2.6 The present case should thus have been referred to the Legal Division upon receipt of the letter of 29 October 1982 making it clear that the appellant did not agree to the transfer. The transfer nonetheless effected by the Receiving Section is therefore to be set aside as in breach of Article 20 EPC.
2.7 This procedural error is also clear from the fact that the appellant was replaced as applicant by the respondents against his will. Any such change must be preceded by an appealable decision, which itself cannot be implemented until it has become final and upon which any appeal has suspensive effect (Article 106(1), 2nd sentence, EPC). In the present case this would have meant that pending the Board of Appeal's decision the appellant would have remained the entitled applicant under Article 60(3) EPC with whom the proceedings were to be conducted, unless they were suspended or interrupted under Rule 13 or Rule 90 EPC respectively. The Legal Division should have regularised the procedural position. At the same time it could have issued an appealable decision that (in its opinion) the respondents should be recorded as applicants. However, the appeal's suspensive effect would have meant the appellant provisionally remaining the recorded applicant and thus entitled under Article 60(3) EPC to prosecute the application.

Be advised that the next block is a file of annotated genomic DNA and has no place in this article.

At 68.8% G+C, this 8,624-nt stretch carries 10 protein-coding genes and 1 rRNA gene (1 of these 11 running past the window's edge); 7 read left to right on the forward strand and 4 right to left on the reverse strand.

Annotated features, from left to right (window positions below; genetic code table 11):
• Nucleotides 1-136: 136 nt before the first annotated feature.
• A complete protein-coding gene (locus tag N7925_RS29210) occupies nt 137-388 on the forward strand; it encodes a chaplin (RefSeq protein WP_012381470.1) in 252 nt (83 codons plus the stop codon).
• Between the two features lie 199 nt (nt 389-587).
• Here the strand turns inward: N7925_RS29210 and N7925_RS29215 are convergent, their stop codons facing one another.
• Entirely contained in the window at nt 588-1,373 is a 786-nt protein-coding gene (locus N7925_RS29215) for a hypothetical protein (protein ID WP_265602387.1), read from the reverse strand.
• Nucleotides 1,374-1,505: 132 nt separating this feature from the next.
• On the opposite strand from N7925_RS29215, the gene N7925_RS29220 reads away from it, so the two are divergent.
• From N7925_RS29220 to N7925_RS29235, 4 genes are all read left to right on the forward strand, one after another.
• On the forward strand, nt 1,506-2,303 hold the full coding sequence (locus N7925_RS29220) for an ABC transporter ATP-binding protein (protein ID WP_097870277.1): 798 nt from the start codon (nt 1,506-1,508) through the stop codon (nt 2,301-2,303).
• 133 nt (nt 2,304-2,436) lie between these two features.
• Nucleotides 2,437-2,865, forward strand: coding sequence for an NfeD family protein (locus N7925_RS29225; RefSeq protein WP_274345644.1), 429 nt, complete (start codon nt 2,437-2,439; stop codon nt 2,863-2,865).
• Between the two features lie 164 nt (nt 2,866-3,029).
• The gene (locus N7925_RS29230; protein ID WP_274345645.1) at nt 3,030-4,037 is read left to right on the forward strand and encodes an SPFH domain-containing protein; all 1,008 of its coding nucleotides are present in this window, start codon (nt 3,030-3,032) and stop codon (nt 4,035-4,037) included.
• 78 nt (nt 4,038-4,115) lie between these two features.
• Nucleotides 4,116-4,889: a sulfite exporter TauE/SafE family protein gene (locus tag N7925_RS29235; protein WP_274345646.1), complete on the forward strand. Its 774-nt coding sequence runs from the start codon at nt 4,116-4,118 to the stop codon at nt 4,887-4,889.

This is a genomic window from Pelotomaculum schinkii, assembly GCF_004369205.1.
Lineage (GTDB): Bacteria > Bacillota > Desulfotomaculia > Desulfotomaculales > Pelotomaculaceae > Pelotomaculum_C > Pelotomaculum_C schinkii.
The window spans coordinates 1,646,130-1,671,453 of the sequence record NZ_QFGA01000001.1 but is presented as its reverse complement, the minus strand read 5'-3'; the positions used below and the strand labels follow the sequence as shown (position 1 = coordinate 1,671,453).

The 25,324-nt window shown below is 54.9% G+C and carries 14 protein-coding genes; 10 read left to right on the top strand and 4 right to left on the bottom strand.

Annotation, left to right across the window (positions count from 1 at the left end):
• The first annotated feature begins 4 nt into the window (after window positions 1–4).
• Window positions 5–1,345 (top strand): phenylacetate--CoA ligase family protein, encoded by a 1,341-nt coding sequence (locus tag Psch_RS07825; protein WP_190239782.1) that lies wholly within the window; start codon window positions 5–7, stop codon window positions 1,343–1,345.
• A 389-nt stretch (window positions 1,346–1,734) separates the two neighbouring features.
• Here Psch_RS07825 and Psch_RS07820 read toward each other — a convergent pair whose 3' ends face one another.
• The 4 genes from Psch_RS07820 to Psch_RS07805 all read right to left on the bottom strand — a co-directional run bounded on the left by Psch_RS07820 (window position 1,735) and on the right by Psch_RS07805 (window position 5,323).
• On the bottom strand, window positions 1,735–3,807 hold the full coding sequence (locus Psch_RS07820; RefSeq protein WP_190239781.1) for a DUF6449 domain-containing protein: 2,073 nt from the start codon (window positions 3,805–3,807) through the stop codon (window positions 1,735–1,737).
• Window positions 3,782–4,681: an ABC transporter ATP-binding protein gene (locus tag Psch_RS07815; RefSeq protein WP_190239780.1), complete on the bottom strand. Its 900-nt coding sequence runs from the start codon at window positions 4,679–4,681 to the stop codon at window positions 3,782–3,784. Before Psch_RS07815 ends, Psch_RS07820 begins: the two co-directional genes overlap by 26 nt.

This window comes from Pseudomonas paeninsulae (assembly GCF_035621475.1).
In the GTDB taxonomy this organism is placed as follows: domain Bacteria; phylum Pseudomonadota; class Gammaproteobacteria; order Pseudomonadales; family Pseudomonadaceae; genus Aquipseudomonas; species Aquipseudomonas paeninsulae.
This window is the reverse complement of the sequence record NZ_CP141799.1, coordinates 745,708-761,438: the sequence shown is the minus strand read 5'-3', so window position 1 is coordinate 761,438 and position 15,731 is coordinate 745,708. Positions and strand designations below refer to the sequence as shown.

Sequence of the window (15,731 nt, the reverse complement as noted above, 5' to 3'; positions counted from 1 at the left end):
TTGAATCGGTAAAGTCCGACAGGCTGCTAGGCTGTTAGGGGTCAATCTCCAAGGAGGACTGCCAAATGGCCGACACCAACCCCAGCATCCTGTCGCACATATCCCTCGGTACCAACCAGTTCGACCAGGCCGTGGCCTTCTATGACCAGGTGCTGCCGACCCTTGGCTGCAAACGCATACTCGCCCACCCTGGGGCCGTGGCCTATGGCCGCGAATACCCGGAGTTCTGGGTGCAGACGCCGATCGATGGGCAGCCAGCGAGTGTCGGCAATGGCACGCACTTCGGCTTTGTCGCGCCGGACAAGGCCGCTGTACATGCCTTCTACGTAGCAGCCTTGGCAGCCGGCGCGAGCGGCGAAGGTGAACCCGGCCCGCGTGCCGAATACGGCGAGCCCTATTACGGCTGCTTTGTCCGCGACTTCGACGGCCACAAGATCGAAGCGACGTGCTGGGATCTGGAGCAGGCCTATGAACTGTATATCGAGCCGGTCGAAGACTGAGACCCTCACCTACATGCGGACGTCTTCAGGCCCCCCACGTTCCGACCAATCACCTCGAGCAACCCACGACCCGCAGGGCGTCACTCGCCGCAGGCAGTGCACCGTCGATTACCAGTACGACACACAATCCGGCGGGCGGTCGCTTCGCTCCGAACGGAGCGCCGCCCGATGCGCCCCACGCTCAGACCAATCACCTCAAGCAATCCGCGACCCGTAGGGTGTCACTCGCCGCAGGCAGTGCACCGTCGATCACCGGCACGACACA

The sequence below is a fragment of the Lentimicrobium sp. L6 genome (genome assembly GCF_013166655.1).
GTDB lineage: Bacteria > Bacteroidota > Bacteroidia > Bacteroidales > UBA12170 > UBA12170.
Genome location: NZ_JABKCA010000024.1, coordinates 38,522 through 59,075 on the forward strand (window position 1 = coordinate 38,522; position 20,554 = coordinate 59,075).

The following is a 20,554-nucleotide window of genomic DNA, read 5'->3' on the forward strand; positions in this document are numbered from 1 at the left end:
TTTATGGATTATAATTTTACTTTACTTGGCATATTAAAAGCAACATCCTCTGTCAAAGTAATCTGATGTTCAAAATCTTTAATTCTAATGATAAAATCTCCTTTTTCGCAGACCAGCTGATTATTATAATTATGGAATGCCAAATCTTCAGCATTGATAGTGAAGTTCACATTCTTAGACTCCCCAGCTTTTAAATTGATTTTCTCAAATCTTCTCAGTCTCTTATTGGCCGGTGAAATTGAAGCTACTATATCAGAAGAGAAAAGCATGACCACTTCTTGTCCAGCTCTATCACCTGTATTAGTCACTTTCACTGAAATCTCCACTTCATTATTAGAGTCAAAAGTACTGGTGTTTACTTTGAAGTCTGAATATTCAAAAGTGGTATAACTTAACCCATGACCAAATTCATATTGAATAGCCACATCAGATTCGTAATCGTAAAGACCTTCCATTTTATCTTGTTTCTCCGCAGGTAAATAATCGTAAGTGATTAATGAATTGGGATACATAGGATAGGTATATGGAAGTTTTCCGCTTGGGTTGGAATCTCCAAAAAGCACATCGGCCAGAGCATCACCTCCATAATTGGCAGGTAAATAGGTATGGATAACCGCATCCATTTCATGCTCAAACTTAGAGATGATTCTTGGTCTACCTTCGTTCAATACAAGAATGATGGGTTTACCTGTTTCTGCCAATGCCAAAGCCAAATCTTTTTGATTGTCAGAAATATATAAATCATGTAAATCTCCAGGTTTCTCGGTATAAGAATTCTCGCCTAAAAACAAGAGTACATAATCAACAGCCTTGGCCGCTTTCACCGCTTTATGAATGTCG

2.8 In view of these procedural errors the decisions of the Receiving Section and Legal Division are to be set aside, and the appeal fee refunded under Rule 67. The fact that the appeal is allowed only in part is no impediment to such refund.